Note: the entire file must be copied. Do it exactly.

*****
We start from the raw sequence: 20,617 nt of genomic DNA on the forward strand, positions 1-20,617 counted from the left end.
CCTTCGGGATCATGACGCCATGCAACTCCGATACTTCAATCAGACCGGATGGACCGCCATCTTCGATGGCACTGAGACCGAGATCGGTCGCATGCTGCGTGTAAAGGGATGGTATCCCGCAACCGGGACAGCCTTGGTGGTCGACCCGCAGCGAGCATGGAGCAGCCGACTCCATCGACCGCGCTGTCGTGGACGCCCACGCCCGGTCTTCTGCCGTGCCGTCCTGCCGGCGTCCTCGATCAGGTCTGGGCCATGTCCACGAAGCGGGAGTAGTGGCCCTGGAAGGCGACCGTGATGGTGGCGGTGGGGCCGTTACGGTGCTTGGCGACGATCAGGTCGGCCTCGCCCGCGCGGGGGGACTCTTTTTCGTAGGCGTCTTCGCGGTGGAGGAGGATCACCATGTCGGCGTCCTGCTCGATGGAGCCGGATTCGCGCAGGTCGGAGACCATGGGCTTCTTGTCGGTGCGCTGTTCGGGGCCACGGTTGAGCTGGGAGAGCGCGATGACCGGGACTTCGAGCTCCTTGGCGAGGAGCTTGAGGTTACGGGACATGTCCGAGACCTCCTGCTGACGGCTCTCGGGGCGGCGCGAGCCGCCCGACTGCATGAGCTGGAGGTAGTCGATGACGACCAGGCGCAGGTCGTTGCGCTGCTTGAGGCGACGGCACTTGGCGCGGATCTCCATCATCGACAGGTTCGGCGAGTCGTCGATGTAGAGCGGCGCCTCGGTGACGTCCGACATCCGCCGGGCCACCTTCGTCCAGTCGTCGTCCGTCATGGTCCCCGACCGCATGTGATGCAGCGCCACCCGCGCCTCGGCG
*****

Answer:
We start from the raw sequence: 20,617 nt of genomic DNA on the forward strand, positions 1-20,617 counted from the left end.
CCTTCGGGATCATGACGCCATGCAACTCCGATACTTCAATCAGACCGGATGGACCGCCATCTTCGATGGCACTGAGACCGAGATCGGTCGCATGCTGCGTGTAAAGGGATGGTATCCCGCAACCGGGACAGCCTTGGTGGTCGACCCGCAGCGAGCATGGAGCAGCCGACTCCATCGACCGCGCTGTCGTGGACGCCCACGCCCGGTCTTCTGCCGTGCCGTCCTGCCGGCGTCCTCGATCAGGTCTGGGCCATGTCCACGAAGCGGGAGTAGTGGCCCTGGAAGGCGACCGTGATGGTGGCGGTGGGGCCGTTACGGTGCTTGGCGACGATCAGGTCGGCCTCGCCCGCGCGGGGGGACTCTTTTTCGTAGGCGTCTTCGCGGTGGAGGAGGATCACCATGTCGGCGTCCTGCTCGATGGAGCCGGATTCGCGCAGGTCGGAGACCATGGGCTTCTTGTCGGTGCGCTGTTCGGGGCCACGGTTGAGCTGGGAGAGCGCGATGACCGGGACTTCGAGCTCCTTGGCGAGGAGCTTGAGGTTACGGGACATGTCCGAGACCTCCTGCTGACGGCTCTCGGGGCGGCGCGAGCCGCCCGACTGCATGAGCTGGAGGTAGTCGATGACGACCAGGCGCAGGTCGTTGCGCTGCTTGAGGCGACGGCACTTGGCGCGGATCTCCATCATCGACAGGTTCGGCGAGTCGTCGATGTAGAGCGGCGCCTCGGTGACGTCCGACATCCGCCGGGCCACCTTCGTCCAGTCGTCGTCCGTCATGGTCCCCGACCGCATGTGATGCAGCGCCACCCGCGCCTCGGCG